sudoshell, ss - Run a shell with logging


sudoshell|ss [-] [-u|--user username]


This manpage documents version 2.1.2 of sudoshell.


sudoshell runs the script command with a fifo as the typescript. Used in conjunction with sudoscriptd(8) and sudo(8), it provides a way to maintain the sudo audit trail while running a shell.


sudo is a tool used for running programs with privileges other than those normally possessed by the user. Often, the privileges are those of the root account, but they could as well be those of any other user. One of sudo's major benefits is the audit trail it provides, as it logs each invocation with the command name, its arguments and the user who ran it. Because this audit trail is lost if a user runs a shell (e.g. bash or csh) with sudo, many sites restrict sudo to not allow such usage. Since this can cause problems, (see SUDO AND SHELLS) many users prefer to retain the root password, even if it means forgoing support. This outcome also results in a loss of the audit trail, while increasing the chances that an unmanaged system will become a support problem later.

Sudoshell is a small Perl script that works in conjunction with a logging daemon (see sudoscriptd(8)) to log all activity within a shell. It uses the unix script(1) command to create the log. Once invoked, all console commands and output are logged to a fifo. The logging daemon reads from this fifo and manages log files to store the data produced. The logs are rotated to ensure that they do not overflow the disk space on the logging partition.

When started, sudoshell checks to see if sudoscriptd(8) is running and offers to start it if it is not. (It does this with sudo, so you need to have sudo root access to perform this step. See CONFIGURATION below) Sudoshell then checks to see if it has been run as the correct user (either root or some other user with the -u switch. See below.) via 'sudo sudoshell' or otherwise. If not, it reinvokes itself using sudo. The script then checks the user's shell. If the SHELL environment variable is set, sudoshell uses that. If not, the shell entry from the passwd file is used. If the value thus obtained doesn't match one of the shells listed in /etc/shells, sudoshell refuses to run. Finally, sudoshell execs script(1), pointing the output to a logging FIFO maintained by sudoscriptd(8), which gives the user a shell as the desired user.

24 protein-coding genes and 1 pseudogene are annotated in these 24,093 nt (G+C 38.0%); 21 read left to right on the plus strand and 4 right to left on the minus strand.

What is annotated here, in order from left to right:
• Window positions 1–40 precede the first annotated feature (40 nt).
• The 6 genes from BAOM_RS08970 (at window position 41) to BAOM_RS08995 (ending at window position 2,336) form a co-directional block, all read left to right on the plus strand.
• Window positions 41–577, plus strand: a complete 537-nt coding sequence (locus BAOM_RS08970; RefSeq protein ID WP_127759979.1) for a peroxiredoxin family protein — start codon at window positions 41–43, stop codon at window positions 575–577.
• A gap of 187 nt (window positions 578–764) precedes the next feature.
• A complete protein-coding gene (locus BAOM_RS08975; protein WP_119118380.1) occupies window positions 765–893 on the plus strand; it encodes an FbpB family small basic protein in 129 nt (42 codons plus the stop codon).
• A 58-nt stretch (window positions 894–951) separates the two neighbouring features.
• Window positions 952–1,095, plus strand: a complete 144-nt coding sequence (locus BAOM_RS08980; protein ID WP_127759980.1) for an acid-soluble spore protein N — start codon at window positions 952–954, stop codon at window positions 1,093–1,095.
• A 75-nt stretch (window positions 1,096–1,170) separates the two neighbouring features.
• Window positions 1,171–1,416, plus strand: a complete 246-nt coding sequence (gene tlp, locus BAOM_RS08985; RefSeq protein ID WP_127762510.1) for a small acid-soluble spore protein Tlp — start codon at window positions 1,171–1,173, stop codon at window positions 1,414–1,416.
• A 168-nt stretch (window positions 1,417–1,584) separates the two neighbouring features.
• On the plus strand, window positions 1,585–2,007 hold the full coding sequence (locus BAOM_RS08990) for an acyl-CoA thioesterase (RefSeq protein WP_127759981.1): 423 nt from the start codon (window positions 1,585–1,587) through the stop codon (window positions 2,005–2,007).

sudoshell uses sudo(8) to perform all its authentication and privilege escalation. The sudoshell user must therefore be in the sudoers file (See sudoers(5).) with an entry that allows running sudoshell as the desired user. See the SUDOCONFIG file in the distribution for details. (On Linux, this will be in /usr/share/doc/sudoscript-VERSION. Everywhere else, it's in /usr/local/doc/sudoscript-VERSION.)


Like 'su -'. This switch will load the environment of the user you become, rather than retaining yours.

-u <user>
If this switch is given along with a username, sudoshell will ask sudo to give the ss user the identity of the user named with the -u switch. If no -u switch is given, sudoshell will ask for a root shell.


sudoshell -u oracle

The idea of running shells as users other than root came from Donny Jekels.


Most root tasks can be accomplished with sudo without running a shell. However certain tasks, such as running privileged commands in a pipeline, can be more difficult using sudo. Since sudo sometimes prompts for a password (depending on how long ago the user last authenticated) you can run into quirky situations like this:

  hbo@egbok|509> sudo ls | sudo more
  Password:Password:(enter password)
  (enter password)

In this case we get two password prompts, right on top of one another. We enter the password for the first prompt, and sudo waits for the next one. Since the prompt is on the preceding line, this can be very confusing.

Another place sudo has difficulty is with I/O redirection:

  hbo@egbok|511 > ls -l /tmp/foo
  -r--r--r--   1 root     other       1464 Mar 25 13:10 /tmp/foo
  hbo@egbok|512 > sudo ls >>/tmp/foo
  bash: /tmp/foo: Permission denied
  hbo@egbok|513 > sudo ls | sudo cat >>/tmp/foo
  bash: /tmp/foo: Permission denied

But this works:

  hbo@egbok|514 > sudo ls | sudo tee -a /tmp/foo >/dev/null

It's not very intuitive, however.

The problem occurs because the shell implements I/O redirection before it invokes the command, which is sudo, NOT ls.

Globbing has problems for the same reason. But in this case, there's no good workaround, short of letting the user run a shell:

  hbo@egbok|515 > mkdir fff
  hbo@egbok|516 > chmod 700 fff
  hbo@egbok|517 > touch fff/foo
  hbo@egbok|518 > sudo chown root fff
  hbo@egbok|519 > cd fff
  bash: cd: fff: Permission denied
  hbo@egbok|520 > sudo cd fff 
  sudo: cd: command not found
  hbo@egbok|521 > sudo rm fff/*
  rm: cannot remove `fff/*': No such file or directory

The cd fails because cd is a bash builtin, and sudo doesn't know anything about it. The ``globbing'' fails because the shell tries to expand the wildcard before executing the command, which is sudo, not rm.


Please let me know if you find any.








sudo -










The following people offered helpful advice and/or code:

   Dan Rich       (
   Alex Griffiths (
   Bruce Gray     (
   Chan Wilson    (cwilson@coNrOp.sSgPi.cAoMm>
   Tommy Smith    (
   Donny Jekels   (


Howard Owen, <>


Copyright 2002,2003 by Howard Owen

sudoscript is free software; you can redistribute it and/or modify it under the same terms as Perl itself.